candlestick

January-October 1859


The Collected Letters, Volume 35


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TC TO JOHN A. CARLYLE ; 3 October 1859; DOI: 10.1215/lt-18591003-TC-JAC-01; CL 35: 223-224


TC TO JOHN A. CARLYLE

Chelsea, Monday 3 octr, 1859

My dear Brother,

Friday at Alderley—when I wrote, was a day that wd have done honour to Annandale at its wettest: steady rain, and the appearance of nothing but rain past & future, all Nature in a slush. Nevertheless “Liulph” the young Stanley1 and I decided to “go out”; and did so, at a swift pace, galloping till we reached the dripping wood-avenues, whh were all calm at heart our ride continued 2 hours and more, on rapid terms, hat & mackintosh running like Niagara; but nothing getting wet except the legs:—this muddy plunge outward did me a great deal of good; and I had a much better night than the preceding one. Saturday was damp but not rainy; evidently getting drier as we drove to the Station (only 2½ miles off, instead of “5” as I had guessed it); train came up after 5 or 10 minutes, I got a carriage mostly to myself the whole way, altogether so except for a while in the middle (an old lady from Crewe to Leamington, and for a short stage 2 other females abt Walsall or Wolverhampton);2 after that, I even smoked. In short no train cd be better; and I did very well throughout (some bread & snaps3 from Mary, very useful, my drink unluckily run out); and landed here at Chelsea, safe tho’ very much confused, at 6 p.m. the predicted hour, or before it,—right glad to have the ugly job behind me. Jane was fully as well as I expected; has since slept fairly for these two nights;—and complains of nothing except an accident to Nero which [be]fel [the]4 other day. Poor Nero, a Butcher's Cart, at some sudden turn, ran over him,—over his neck, I find it was; so that the thick muscles saved him, and tho’ still “confined” or mostly so, he eats & bids fair to be round again before long.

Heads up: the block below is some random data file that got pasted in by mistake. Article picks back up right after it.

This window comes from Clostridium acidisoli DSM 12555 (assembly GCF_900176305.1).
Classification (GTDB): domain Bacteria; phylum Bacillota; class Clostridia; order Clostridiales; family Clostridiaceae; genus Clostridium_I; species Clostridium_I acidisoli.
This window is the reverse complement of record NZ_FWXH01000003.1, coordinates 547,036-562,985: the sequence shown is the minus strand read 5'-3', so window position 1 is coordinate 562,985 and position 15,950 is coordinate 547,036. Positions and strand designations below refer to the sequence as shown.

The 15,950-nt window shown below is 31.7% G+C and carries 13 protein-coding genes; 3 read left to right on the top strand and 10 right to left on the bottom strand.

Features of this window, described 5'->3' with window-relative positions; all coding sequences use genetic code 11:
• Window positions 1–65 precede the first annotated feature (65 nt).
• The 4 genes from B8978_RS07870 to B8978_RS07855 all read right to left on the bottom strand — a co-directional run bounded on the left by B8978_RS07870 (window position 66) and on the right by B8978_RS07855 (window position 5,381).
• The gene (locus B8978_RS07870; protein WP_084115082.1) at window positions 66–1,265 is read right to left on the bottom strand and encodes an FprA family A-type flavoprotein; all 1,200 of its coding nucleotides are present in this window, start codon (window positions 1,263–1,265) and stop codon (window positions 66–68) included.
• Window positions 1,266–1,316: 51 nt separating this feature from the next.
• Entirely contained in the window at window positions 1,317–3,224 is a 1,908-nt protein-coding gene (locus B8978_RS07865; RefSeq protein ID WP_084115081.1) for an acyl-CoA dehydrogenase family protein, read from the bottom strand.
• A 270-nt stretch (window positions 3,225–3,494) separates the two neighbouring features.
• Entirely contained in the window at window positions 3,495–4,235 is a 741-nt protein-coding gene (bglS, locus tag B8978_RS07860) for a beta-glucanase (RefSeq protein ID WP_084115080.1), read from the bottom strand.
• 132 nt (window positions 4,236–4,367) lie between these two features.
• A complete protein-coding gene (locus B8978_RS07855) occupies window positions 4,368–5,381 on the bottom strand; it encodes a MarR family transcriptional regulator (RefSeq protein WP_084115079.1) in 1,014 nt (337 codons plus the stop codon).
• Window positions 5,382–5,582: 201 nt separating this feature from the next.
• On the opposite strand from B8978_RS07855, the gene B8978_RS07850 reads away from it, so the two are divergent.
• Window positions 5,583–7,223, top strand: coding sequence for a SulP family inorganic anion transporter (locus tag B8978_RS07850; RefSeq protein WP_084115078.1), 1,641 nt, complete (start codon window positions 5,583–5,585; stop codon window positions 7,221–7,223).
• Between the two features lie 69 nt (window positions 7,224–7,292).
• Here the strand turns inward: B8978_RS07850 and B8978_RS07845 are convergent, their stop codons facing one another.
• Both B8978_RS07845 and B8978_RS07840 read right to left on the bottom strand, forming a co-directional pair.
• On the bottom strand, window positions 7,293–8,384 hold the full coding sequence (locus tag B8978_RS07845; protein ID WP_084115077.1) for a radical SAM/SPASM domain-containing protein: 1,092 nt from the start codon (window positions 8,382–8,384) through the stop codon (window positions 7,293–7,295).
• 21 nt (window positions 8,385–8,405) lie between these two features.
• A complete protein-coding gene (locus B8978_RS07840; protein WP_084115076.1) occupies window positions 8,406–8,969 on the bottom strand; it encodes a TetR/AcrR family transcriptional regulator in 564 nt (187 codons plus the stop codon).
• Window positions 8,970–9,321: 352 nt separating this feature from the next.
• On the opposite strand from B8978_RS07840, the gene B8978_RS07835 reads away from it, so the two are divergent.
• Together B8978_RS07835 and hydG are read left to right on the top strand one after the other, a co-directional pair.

We have beautiful bright weather; really too hot, I found it yesterday, while riding with open coat, & today I have had to lay aside my dressing gown for a jacket, up here in the garret. Garret, thanks to Larkin,5 is raintight, brillt even as an apartt: nothing now wrong there. But as to the work—eheu [alas]. I am shovelling off rubbish all this week, next week I begin, Heaven help me!6 I got yr letter this morning; was interested to hear of the Jamies young & elder;7 God bless & recompense all the true hearts I found there!— Yours ever T. Carlyle